David Lindsay, 27th Earl of Crawford

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The Right Honourable
The Earl of Crawford
KT PC DL FRS FSA
Crawford27.JPG
President of the Board of Agriculture
In office
11 July 1916 – 5 December 1916
Monarch George V
Prime Minister H. H. Asquith
Preceded by The Earl of Selborne
Succeeded by Rowland Prothero
Lord Privy Seal
In office
15 December 1916 – 10 January 1919
Monarch George V
Prime Minister David Lloyd George
Preceded by The Earl Curzon of Kedleston
Succeeded by Andrew Bonar Law
Chancellor of the Duchy of Lancaster
In office
10 January 1919 – 1 April 1921
Monarch George V
Prime Minister David Lloyd George
Preceded by The Lord Downham
Succeeded by The Viscount Peel
First Commissioner of Works
In office
1 April 1921 – 19 October 1922
Monarch George V
Prime Minister David Lloyd George
Preceded by Sir Alfred Mond, Bt
Succeeded by Sir John Baird, Bt
Minister of Transport
In office
12 April 1922 – 19 October 1922
Monarch George V
Prime Minister David Lloyd George
Preceded by The Viscount Peel
Succeeded by Sir John Baird, Bt
Personal details
Born 10 October 1871 (1871-10-10)
Dunecht, Aberdeenshire
Died 8 March 1940 (1940-03-09)
Nationality British
Political party Conservative
Spouse(s) Constance Pelly (d. 1947)
Alma mater Magdalen College, Oxford

David Alexander Edward Lindsay, 27th Earl of Crawford and 10th Earl of Balcarres KT, PC, DL, FRS,[1] FSA (10 October 1871 – 8 March 1940), styled Lord Balniel between 1880 and 1913, was a British Conservative politician and art connoisseur.

Background and education[edit]

Born at Dunecht, Aberdeenshire, Crawford was the eldest son of James Lindsay, 26th Earl of Crawford and 9th Earl of Balcarres and his wife Emily Florence, daughter of Colonel the Hon. Edward Bootle-Wilbraham. The Hon. Sir Ronald Lindsay was his younger brother. He was educated at Eton and Magdalen College, Oxford.[2]

His family had extensive mining interests on the Lancashire Coalfield at Haigh near Wigan where his family had a seat at Haigh Hall. He was chairman of the Wigan Coal and Iron Company and its successor the Wigan Coal Corporation.[3]

Political career[edit]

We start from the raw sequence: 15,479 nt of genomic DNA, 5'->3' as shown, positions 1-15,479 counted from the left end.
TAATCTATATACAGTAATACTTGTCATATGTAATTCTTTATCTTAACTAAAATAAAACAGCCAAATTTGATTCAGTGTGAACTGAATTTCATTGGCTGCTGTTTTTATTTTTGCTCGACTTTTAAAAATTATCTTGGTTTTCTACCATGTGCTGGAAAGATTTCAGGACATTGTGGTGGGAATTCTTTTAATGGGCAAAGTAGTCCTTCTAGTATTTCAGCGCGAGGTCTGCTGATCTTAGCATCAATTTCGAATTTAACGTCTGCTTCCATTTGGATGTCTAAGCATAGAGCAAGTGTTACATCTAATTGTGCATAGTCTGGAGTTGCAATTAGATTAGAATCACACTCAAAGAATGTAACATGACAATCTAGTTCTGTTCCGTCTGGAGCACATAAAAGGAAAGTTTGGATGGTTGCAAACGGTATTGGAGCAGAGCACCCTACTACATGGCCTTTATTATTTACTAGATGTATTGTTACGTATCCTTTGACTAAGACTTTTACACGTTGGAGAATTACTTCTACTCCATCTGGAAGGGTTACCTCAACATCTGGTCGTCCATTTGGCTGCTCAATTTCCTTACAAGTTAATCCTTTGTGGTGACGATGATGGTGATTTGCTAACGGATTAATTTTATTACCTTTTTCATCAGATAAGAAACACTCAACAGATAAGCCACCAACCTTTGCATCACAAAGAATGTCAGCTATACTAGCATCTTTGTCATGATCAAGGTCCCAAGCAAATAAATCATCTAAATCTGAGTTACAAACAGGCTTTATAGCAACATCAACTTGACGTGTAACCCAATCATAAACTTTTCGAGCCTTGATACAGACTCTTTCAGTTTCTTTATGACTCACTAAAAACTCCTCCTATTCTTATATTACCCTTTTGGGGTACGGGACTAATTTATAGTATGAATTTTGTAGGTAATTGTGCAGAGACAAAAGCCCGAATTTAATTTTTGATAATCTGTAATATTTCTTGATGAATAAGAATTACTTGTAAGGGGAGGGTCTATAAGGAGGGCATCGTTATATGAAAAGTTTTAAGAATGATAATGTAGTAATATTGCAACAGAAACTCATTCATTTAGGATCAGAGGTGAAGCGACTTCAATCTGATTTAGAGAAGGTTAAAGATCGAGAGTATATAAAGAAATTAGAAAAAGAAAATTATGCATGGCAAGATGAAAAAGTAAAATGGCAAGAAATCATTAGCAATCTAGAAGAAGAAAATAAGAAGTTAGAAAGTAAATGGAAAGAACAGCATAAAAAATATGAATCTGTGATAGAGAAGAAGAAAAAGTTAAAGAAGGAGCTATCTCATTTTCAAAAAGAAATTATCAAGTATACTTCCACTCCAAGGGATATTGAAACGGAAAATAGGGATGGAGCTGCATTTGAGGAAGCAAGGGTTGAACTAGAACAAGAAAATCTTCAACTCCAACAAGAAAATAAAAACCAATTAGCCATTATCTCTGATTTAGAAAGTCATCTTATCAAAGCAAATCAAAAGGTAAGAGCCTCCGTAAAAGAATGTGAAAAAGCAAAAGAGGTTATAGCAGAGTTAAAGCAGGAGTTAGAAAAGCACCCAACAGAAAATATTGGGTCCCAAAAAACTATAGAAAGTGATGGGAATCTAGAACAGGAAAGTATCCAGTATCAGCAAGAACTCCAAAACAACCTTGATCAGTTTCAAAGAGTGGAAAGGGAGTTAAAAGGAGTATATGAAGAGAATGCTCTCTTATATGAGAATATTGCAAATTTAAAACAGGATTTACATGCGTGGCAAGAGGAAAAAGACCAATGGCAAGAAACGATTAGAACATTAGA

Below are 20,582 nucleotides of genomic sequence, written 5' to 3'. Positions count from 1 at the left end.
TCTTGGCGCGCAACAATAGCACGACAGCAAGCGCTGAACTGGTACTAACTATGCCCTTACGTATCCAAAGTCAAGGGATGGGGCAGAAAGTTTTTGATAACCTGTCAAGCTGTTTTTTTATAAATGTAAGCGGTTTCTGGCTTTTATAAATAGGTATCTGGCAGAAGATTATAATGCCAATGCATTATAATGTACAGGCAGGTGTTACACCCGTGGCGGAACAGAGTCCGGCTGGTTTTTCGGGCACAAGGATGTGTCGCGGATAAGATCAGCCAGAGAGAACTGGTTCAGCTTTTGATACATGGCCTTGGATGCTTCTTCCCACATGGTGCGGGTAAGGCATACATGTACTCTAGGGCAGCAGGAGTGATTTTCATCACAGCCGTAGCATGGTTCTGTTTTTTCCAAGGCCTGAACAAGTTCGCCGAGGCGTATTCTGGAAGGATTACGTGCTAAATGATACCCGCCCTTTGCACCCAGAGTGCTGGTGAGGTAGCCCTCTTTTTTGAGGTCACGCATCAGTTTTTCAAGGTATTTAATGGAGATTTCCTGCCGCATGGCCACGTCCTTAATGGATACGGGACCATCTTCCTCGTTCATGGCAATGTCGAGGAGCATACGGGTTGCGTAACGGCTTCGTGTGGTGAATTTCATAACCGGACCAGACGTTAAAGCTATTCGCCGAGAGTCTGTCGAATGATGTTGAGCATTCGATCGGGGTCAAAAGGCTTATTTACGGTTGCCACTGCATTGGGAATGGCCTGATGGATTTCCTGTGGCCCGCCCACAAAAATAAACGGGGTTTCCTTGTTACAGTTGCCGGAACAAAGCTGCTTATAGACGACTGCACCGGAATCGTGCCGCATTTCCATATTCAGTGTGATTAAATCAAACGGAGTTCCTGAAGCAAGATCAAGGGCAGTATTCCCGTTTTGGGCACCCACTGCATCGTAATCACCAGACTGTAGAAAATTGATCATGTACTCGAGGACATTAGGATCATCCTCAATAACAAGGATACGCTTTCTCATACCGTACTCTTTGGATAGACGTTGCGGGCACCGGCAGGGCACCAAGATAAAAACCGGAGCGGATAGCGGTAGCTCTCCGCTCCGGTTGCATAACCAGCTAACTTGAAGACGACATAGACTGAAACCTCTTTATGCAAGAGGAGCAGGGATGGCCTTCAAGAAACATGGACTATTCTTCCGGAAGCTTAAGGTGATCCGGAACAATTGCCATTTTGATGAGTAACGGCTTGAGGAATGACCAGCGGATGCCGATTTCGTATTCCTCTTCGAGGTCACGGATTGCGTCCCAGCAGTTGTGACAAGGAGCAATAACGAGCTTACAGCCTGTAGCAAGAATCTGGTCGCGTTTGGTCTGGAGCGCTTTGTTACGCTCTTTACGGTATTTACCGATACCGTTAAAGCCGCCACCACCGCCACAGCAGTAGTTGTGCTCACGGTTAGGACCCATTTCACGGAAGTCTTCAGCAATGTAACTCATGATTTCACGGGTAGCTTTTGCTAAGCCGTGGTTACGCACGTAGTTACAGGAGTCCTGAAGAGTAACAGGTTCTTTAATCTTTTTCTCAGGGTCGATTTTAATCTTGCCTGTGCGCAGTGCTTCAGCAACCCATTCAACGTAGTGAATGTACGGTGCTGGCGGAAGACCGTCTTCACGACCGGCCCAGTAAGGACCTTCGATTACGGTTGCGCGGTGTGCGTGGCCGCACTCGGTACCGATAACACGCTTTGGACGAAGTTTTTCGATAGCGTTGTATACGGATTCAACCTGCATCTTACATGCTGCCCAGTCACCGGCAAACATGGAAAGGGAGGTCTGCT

Crawford was elected Member of Parliament for Chorley in 1895[2][4] and served as a Junior Lord of the Treasury from 1903 to 1905 under Arthur Balfour. After the Conservatives went into opposition in 1905 he was Chief Conservative Whip in the House of Commons between 1911 and 1913. The latter year he succeeded his father in the earldom and took his seat in the House of Lords (in virtue of his junior title of Baron Wigan, which was in the Peerage of the United Kingdom).[2] In July 1916 Crawford was admitted to the Privy Council[5] and appointed President of the Board of Agriculture, with a seat in the cabinet, in the coalition government of H. H. Asquith.[6]

When David Lloyd George became Prime Minister in December 1916, Crawford became Lord Privy Seal.[7] In January 1919 Lloyd George appointed him Chancellor of the Duchy of Lancaster,[2] but removed him from the cabinet. He was made First Commissioner of Works in April 1921,[8] and in April of the following year he was also made Minister of Transport,[9] and restored to the cabinet. He retained these two posts until the coalition government fell in October 1922.[2]

Apart from his political career Crawford was Chancellor of the University of Manchester between 1922 and 1940, a trustee of the National Portrait Gallery and a Deputy Lieutenant of Lancashire. He became a Fellow of the Society of Antiquaries in 1900 and of the Royal Society[1] in 1924 and was made a Knight of the Thistle in 1921.[2]

Family[edit]

Lord Crawford married Constance Lilian, daughter of Sir Henry Pelly, 3rd Baronet, in 1900. They had eight children, two sons and six daughters. One daughter, Lady Mary Lilian Lindsay (1910–2004), married Reginald Manningham-Buller, 1st Viscount Dilhorne, Lord Chancellor of Great Britain from 1962 to 1964, whose daughter was Dame Eliza Manningham-Buller, Director-General of MI5 from 2002 to 2007. Their younger son the Hon. James Lindsay was Member of Parliament for Devon North. Lord and Lady Crawford's fifth daughter Lady Katharine Constance Lindsay married Sir Godfrey Nicholson, 1st Baronet, and was the mother of Baroness Nicholson of Winterbourne.

Lord Crawford died in March 1940, aged 68, and was succeeded in his titles by his eldest son David, Lord Balniel. The Countess of Crawford died in January 1947.[2]

References[edit]

Further reading[edit]

  • Lindsay, David (1984) The Crawford Papers: the journals of David Lindsay, 27th Earl of Crawford and 10th Earl of Balcarres, 1871-1940, during the years 1892 to 1940; edited by John Vincent. Manchester: Manchester University Press

External links[edit]

Parliament of the United Kingdom
Preceded by
Joseph Feilden
Member of Parliament for Chorley
18951913
Succeeded by
Sir Henry Flemming Hibbert
Political offices
Preceded by
Henry Torrens Anstruther
Hon. Ailwyn Fellowes
Henry Forster
Lord of the Treasury
1903 – 1905
With: Hon. Ailwyn Fellowes 1903–1905
Henry Forster 1903–1905
Lord Edmund Talbot 1905
Succeeded by
Herbert Lewis
Jack Pease
Freeman Freeman-Thomas
Cecil Norton
Preceded by
The Earl of Selborne
President of the Board of Agriculture
1916
Succeeded by
Rowland Prothero
Preceded by
The Earl Curzon of Kedleston
Lord Privy Seal
1916 – 1919
Succeeded by
Andrew Bonar Law
Preceded by
The Lord Downham
Chancellor of the Duchy of Lancaster
1919 – 1921
Succeeded by
The Viscount Peel
Preceded by
Sir Alfred Mond, Bt
First Commissioner of Works
1921 – 1922
Succeeded by
Sir John Baird, Bt
Preceded by
The Viscount Peel
Minister of Transport
1922
Peerage of Scotland
Preceded by
James Ludovic Lindsay
Earl of Crawford
1913 – 1940
Succeeded by
David Alexander Lindsay